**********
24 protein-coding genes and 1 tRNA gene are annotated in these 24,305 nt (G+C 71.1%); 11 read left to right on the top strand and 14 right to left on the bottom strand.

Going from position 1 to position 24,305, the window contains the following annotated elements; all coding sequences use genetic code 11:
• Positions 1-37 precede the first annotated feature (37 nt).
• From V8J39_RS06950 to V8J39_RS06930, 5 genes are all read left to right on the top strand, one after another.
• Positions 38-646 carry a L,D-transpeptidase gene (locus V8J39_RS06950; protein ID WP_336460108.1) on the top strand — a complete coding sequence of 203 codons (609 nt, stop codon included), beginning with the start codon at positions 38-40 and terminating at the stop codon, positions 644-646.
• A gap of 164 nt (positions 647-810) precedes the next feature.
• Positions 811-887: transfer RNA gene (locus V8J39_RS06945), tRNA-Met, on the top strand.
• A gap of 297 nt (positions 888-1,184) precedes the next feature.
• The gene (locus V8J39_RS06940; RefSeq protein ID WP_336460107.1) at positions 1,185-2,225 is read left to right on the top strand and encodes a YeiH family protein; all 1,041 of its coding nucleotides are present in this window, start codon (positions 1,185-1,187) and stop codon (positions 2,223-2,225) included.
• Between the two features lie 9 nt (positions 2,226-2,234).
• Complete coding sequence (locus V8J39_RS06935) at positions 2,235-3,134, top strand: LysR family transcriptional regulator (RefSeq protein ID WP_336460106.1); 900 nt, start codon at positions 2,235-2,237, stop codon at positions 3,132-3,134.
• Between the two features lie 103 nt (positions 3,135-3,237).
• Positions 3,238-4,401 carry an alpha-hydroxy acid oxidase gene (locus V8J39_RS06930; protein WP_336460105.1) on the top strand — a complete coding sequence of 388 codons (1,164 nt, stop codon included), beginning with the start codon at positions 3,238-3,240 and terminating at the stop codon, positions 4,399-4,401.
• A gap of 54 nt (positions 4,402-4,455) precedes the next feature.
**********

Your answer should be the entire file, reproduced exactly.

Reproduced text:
24 protein-coding genes and 1 tRNA gene are annotated in these 24,305 nt (G+C 71.1%); 11 read left to right on the top strand and 14 right to left on the bottom strand.

Going from position 1 to position 24,305, the window contains the following annotated elements; all coding sequences use genetic code 11:
• Positions 1-37 precede the first annotated feature (37 nt).
• From V8J39_RS06950 to V8J39_RS06930, 5 genes are all read left to right on the top strand, one after another.
• Positions 38-646 carry a L,D-transpeptidase gene (locus V8J39_RS06950; protein ID WP_336460108.1) on the top strand — a complete coding sequence of 203 codons (609 nt, stop codon included), beginning with the start codon at positions 38-40 and terminating at the stop codon, positions 644-646.
• A gap of 164 nt (positions 647-810) precedes the next feature.
• Positions 811-887: transfer RNA gene (locus V8J39_RS06945), tRNA-Met, on the top strand.
• A gap of 297 nt (positions 888-1,184) precedes the next feature.
• The gene (locus V8J39_RS06940; RefSeq protein ID WP_336460107.1) at positions 1,185-2,225 is read left to right on the top strand and encodes a YeiH family protein; all 1,041 of its coding nucleotides are present in this window, start codon (positions 1,185-1,187) and stop codon (positions 2,223-2,225) included.
• Between the two features lie 9 nt (positions 2,226-2,234).
• Complete coding sequence (locus V8J39_RS06935) at positions 2,235-3,134, top strand: LysR family transcriptional regulator (RefSeq protein ID WP_336460106.1); 900 nt, start codon at positions 2,235-2,237, stop codon at positions 3,132-3,134.
• Between the two features lie 103 nt (positions 3,135-3,237).
• Positions 3,238-4,401 carry an alpha-hydroxy acid oxidase gene (locus V8J39_RS06930; protein WP_336460105.1) on the top strand — a complete coding sequence of 388 codons (1,164 nt, stop codon included), beginning with the start codon at positions 3,238-3,240 and terminating at the stop codon, positions 4,399-4,401.
• A gap of 54 nt (positions 4,402-4,455) precedes the next feature.